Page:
(P004) Definitive Radiation in Early-Stage Endometrial Carcinoma

April 15, 2014

The purpose of this study is to describe the outcomes of definitive radiation in medically inoperable early-stage endometrial carcinoma. Although early-stage disease usually results in favorable overall survival (OS) after surgery, there is a growing cohort of patients who are medically inoperable secondary to morbid obesity.

Sahaja Acharya, MD, Kari Tanderup, PhD, Jacqueline Esthappan, PhD, Perry W. Grigsby, MD, MBA; Washington University

Introduction: The purpose of this study is to describe the outcomes of definitive radiation in medically inoperable early-stage endometrial carcinoma. Although early-stage disease usually results in favorable overall survival (OS) after surgery, there is a growing cohort of patients who are medically inoperable secondary to morbid obesity.

Methods: In this retrospective study, we analyzed the outcomes of 30 patients with International Federation of Gynecology and Obstetrics (FIGO) clinical stage I or II disease who were treated definitively between 2002 to 2011 with either high-dose–rate (HDR) brachytherapy to 36 or 48 Gy utilizing tandem, ovoids, and Simon-Heyman capsules or combined brachytherapy and external beam radiation therapy (EBRT). Prior to 2005, external beam radiation was delivered to the whole pelvis with a split field to a total dose of 50.4 Gy. After 2005, IMRT was utilized to deliver 50.4 Gy to the pelvic and para-aortic nodes and 20 Gy to the uterus or [18F]-fluoro-2-deoxy-D-glucose (FDG)-avid uterus if positron emission tomography (PET)/CT was available. The primary endpoint was overall survival (OS).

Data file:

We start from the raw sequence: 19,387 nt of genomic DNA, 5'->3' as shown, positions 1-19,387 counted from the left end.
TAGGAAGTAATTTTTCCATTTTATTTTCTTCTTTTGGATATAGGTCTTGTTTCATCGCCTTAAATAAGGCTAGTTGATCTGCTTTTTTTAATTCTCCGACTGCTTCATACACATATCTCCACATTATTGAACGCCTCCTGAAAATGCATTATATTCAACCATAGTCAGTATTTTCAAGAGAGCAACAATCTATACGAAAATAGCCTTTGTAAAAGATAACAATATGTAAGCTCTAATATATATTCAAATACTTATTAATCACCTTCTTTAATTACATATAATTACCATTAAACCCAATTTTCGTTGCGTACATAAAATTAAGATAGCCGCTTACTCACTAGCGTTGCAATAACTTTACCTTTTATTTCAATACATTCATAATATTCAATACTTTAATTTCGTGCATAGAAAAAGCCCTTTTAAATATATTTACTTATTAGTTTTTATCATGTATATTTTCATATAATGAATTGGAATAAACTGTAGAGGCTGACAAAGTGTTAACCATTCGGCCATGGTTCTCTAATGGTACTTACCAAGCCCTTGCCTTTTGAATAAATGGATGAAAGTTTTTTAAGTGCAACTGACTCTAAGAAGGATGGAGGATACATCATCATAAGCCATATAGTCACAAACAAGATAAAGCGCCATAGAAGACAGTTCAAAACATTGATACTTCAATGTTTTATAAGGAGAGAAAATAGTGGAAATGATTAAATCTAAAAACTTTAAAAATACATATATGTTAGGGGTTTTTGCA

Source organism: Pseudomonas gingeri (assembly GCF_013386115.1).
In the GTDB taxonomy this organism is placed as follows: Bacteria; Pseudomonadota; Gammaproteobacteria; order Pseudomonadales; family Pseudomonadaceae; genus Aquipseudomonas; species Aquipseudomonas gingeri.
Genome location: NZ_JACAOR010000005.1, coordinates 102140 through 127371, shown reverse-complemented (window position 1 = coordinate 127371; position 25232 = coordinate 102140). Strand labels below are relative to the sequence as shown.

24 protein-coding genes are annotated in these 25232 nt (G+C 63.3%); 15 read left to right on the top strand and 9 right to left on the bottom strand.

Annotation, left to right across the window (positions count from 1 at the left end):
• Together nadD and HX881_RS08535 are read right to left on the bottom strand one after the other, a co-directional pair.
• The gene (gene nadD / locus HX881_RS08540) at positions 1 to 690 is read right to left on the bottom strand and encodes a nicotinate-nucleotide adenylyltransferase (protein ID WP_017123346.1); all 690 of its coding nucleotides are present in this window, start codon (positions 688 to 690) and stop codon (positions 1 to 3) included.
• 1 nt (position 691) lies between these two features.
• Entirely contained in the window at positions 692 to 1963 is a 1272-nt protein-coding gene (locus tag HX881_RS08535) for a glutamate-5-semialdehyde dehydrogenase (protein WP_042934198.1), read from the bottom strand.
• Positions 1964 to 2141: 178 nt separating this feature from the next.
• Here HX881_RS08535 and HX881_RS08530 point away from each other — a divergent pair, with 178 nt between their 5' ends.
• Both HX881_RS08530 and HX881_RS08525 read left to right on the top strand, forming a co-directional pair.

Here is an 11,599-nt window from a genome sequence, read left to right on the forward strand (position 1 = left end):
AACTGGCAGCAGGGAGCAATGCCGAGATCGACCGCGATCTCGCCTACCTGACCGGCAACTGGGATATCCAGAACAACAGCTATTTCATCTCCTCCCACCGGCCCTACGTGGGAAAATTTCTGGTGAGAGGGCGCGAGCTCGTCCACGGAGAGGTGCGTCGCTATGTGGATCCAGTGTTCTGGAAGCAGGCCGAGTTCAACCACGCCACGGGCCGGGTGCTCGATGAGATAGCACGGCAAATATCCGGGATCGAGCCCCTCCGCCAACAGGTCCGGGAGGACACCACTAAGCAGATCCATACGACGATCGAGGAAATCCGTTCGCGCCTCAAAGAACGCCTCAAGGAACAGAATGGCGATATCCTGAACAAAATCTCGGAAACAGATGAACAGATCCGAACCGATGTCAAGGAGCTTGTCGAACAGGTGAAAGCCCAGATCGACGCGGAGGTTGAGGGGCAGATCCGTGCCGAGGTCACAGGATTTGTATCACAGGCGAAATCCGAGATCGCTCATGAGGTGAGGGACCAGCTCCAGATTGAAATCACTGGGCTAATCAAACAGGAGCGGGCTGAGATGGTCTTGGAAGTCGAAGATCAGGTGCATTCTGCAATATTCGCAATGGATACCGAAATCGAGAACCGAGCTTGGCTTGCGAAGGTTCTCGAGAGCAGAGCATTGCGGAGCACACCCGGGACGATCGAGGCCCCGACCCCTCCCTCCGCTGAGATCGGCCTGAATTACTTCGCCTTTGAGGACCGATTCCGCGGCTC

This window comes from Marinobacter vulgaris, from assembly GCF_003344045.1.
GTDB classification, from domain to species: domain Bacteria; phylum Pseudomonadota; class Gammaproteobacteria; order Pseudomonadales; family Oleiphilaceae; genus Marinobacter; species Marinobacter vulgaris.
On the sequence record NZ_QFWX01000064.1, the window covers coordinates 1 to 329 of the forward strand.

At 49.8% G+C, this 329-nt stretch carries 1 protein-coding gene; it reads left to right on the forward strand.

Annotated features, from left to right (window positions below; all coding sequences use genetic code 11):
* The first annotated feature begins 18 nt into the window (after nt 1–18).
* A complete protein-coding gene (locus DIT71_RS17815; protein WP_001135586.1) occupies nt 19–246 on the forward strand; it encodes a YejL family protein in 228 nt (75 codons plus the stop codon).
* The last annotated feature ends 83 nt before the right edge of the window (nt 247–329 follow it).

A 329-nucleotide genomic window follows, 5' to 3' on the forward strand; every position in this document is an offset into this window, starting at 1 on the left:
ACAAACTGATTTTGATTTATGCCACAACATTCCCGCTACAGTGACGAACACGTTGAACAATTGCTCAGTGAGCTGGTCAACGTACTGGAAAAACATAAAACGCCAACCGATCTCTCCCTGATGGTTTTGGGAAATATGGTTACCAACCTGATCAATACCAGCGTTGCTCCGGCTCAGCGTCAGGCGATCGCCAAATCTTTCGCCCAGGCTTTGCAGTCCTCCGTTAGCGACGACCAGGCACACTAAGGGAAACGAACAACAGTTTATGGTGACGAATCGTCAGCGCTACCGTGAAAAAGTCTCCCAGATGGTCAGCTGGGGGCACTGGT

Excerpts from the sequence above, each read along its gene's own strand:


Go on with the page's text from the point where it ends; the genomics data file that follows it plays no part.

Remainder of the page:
Results: Nineteen patients underwent HDR brachytherapy alone, all of whom were stage I. Eleven patients underwent brachytherapy and EBRT, 64% of whom was stage I. Mean follow-up time was 36.5 months in the brachytherapy group and 56.5 months in the combined modality group. Three-year OS was 72% in the brachytherapy group and 42% in the combined modality group (Figure). Patients who received combined modality therapy did have more advanced disease than those who received HDR brachytherapy alone. Two patients in the HDR brachytherapy group presented with symptomatic local recurrence at 7 months and at 2 years, respectively.

Conclusion: In conclusion, in our limited retrospective series, medically inoperable patients with FIGO clinical stage I endometrial carcinoma treated with modern-era HDR brachytherapy have a 3-year OS of 72% in the absence of surgery. Patients with more advanced disease have a worse outcome; however, it is unclear whether this is cancer-specific, as these patients have multiple comorbidities (listed in Table). Further investigation into cause-specific mortality in a larger cohort of patients is warranted.